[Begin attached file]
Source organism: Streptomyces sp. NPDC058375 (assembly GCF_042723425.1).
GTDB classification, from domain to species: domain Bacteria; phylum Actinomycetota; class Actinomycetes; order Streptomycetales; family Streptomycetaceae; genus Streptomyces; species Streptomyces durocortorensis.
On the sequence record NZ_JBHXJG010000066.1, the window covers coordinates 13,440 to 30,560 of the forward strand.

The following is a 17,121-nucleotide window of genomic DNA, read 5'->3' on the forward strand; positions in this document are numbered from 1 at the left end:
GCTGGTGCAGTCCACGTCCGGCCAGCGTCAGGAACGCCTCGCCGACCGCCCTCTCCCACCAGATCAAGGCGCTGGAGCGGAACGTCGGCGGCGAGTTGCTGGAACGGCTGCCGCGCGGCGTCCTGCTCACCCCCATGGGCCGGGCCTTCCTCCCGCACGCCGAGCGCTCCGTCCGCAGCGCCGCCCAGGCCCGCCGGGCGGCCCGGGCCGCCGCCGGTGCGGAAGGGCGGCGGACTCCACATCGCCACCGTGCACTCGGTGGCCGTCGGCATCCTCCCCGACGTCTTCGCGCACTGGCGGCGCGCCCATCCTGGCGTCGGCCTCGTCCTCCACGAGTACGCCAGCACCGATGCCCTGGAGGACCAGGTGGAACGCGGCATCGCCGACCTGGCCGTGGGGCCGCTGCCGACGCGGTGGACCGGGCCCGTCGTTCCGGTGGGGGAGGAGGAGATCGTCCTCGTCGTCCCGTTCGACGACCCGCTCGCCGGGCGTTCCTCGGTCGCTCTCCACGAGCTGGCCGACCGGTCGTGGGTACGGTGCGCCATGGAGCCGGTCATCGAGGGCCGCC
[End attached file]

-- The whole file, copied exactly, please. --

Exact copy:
Source organism: Streptomyces sp. NPDC058375 (assembly GCF_042723425.1).
GTDB classification, from domain to species: domain Bacteria; phylum Actinomycetota; class Actinomycetes; order Streptomycetales; family Streptomycetaceae; genus Streptomyces; species Streptomyces durocortorensis.
On the sequence record NZ_JBHXJG010000066.1, the window covers coordinates 13,440 to 30,560 of the forward strand.

The following is a 17,121-nucleotide window of genomic DNA, read 5'->3' on the forward strand; positions in this document are numbered from 1 at the left end:
GCTGGTGCAGTCCACGTCCGGCCAGCGTCAGGAACGCCTCGCCGACCGCCCTCTCCCACCAGATCAAGGCGCTGGAGCGGAACGTCGGCGGCGAGTTGCTGGAACGGCTGCCGCGCGGCGTCCTGCTCACCCCCATGGGCCGGGCCTTCCTCCCGCACGCCGAGCGCTCCGTCCGCAGCGCCGCCCAGGCCCGCCGGGCGGCCCGGGCCGCCGCCGGTGCGGAAGGGCGGCGGACTCCACATCGCCACCGTGCACTCGGTGGCCGTCGGCATCCTCCCCGACGTCTTCGCGCACTGGCGGCGCGCCCATCCTGGCGTCGGCCTCGTCCTCCACGAGTACGCCAGCACCGATGCCCTGGAGGACCAGGTGGAACGCGGCATCGCCGACCTGGCCGTGGGGCCGCTGCCGACGCGGTGGACCGGGCCCGTCGTTCCGGTGGGGGAGGAGGAGATCGTCCTCGTCGTCCCGTTCGACGACCCGCTCGCCGGGCGTTCCTCGGTCGCTCTCCACGAGCTGGCCGACCGGTCGTGGGTACGGTGCGCCATGGAGCCGGTCATCGAGGGCCGCC